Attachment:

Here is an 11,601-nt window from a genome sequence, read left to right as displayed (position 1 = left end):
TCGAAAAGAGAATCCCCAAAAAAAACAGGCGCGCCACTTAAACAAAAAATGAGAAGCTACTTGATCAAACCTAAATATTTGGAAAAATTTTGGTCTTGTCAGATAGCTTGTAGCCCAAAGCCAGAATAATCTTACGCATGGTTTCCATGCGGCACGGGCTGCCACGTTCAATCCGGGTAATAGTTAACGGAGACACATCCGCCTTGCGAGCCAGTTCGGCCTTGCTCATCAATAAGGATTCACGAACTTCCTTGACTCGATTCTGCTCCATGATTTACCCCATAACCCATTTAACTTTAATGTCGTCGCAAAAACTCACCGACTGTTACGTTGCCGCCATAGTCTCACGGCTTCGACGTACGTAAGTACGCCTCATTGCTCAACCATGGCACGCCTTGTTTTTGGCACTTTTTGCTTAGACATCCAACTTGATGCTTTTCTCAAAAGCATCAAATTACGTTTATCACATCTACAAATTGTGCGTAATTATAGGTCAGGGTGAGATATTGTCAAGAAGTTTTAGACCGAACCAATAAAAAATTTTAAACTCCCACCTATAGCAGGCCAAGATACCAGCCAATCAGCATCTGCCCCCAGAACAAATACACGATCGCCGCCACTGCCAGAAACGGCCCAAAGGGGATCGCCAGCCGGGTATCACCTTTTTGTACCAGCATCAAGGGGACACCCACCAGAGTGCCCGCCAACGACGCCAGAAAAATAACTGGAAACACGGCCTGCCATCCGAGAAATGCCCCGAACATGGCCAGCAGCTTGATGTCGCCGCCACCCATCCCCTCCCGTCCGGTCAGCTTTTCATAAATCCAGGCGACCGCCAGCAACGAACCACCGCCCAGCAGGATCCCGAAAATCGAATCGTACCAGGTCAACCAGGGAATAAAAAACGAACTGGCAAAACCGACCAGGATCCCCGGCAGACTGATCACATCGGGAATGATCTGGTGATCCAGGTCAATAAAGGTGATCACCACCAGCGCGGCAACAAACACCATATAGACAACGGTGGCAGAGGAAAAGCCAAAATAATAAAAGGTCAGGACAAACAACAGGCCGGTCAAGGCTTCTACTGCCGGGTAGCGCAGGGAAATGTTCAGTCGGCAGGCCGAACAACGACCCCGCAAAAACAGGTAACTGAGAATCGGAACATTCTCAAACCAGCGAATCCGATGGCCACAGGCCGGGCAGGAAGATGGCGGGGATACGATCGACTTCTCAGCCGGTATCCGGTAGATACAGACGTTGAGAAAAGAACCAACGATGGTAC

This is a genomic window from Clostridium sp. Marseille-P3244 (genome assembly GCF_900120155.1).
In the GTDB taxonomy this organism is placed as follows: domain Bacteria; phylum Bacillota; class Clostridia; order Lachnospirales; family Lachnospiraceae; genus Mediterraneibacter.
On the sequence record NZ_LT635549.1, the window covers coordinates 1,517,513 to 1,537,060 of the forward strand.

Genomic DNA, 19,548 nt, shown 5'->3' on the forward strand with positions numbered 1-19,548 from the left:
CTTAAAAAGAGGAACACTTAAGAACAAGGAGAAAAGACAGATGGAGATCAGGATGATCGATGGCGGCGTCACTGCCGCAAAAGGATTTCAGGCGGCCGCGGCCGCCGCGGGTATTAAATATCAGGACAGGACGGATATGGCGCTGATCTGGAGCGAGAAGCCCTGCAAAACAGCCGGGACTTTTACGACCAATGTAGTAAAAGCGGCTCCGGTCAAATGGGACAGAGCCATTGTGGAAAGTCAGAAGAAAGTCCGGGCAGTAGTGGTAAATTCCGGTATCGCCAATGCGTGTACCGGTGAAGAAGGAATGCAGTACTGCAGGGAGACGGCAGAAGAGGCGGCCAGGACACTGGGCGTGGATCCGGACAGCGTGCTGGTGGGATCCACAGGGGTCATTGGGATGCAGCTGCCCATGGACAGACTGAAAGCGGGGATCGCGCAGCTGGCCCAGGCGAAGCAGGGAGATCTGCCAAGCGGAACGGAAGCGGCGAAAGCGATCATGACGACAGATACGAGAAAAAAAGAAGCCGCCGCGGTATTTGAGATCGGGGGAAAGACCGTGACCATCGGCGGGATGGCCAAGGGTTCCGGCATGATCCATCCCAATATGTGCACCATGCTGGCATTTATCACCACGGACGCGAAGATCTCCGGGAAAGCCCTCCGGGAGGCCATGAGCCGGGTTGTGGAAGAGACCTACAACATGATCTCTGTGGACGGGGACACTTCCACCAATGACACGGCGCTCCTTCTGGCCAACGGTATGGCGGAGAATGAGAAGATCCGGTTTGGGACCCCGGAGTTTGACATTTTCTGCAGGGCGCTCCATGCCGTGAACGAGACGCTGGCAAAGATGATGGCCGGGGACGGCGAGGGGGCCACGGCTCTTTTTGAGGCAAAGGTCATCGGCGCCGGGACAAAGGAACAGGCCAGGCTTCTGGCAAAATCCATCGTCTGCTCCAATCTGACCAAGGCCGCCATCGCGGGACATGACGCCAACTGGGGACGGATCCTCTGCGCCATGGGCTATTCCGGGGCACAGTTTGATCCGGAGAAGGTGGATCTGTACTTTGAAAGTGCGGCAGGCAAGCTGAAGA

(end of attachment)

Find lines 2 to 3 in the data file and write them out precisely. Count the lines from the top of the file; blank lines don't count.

TCGAAAAGAGAATCCCCAAAAAAAACAGGCGCGCCACTTAAACAAAAAATGAGAAGCTACTTGATCAAACCTAAATATTTGGAAAAATTTTGGTCTTGTCAGATAGCTTGTAGCCCAAAGCCAGAATAATCTTACGCATGGTTTCCATGCGGCACGGGCTGCCACGTTCAATCCGGGTAATAGTTAACGGAGACACATCCGCCTTGCGAGCCAGTTCGGCCTTGCTCATCAATAAGGATTCACGAACTTCCTTGACTCGATTCTGCTCCATGATTTACCCCATAACCCATTTAACTTTAATGTCGTCGCAAAAACTCACCGACTGTTACGTTGCCGCCATAGTCTCACGGCTTCGACGTACGTAAGTACGCCTCATTGCTCAACCATGGCACGCCTTGTTTTTGGCACTTTTTGCTTAGACATCCAACTTGATGCTTTTCTCAAAAGCATCAAATTACGTTTATCACATCTACAAATTGTGCGTAATTATAGGTCAGGGTGAGATATTGTCAAGAAGTTTTAGACCGAACCAATAAAAAATTTTAAACTCCCACCTATAGCAGGCCAAGATACCAGCCAATCAGCATCTGCCCCCAGAACAAATACACGATCGCCGCCACTGCCAGAAACGGCCCAAAGGGGATCGCCAGCCGGGTATCACCTTTTTGTACCAGCATCAAGGGGACACCCACCAGAGTGCCCGCCAACGACGCCAGAAAAATAACTGGAAACACGGCCTGCCATCCGAGAAATGCCCCGAACATGGCCAGCAGCTTGATGTCGCCGCCACCCATCCCCTCCCGTCCGGTCAGCTTTTCATAAATCCAGGCGACCGCCAGCAACGAACCACCGCCCAGCAGGATCCCGAAAATCGAATCGTACCAGGTCAACCAGGGAATAAAAAACGAACTGGCAAAACCGACCAGGATCCCCGGCAGACTGATCACATCGGGAATGATCTGGTGATCCAGGTCAATAAAGGTGATCACCACCAGCGCGGCAACAAACACCATATAGACAACGGTGGCAGAGGAAAAGCCAAAATAATAAAAGGTCAGGACAAACAACAGGCCGGTCAAGGCTTCTACTGCCGGGTAGCGCAGGGAAATGTTCAGTCGGCAGGCCGAACAACGACCCCGCAAAAACAGGTAACTGAGAATCGGAACATTCTCAAACCAGCGAATCCGATGGCCACAGGCCGGGCAGGAAGATGGCGGGGATACGATCGACTTCTCAGCCGGTATCCGGTAGATACAGACGTTGAGAAAAGAACCAACGATGGTAC

This is a genomic window from Clostridium sp. Marseille-P3244 (genome assembly GCF_900120155.1).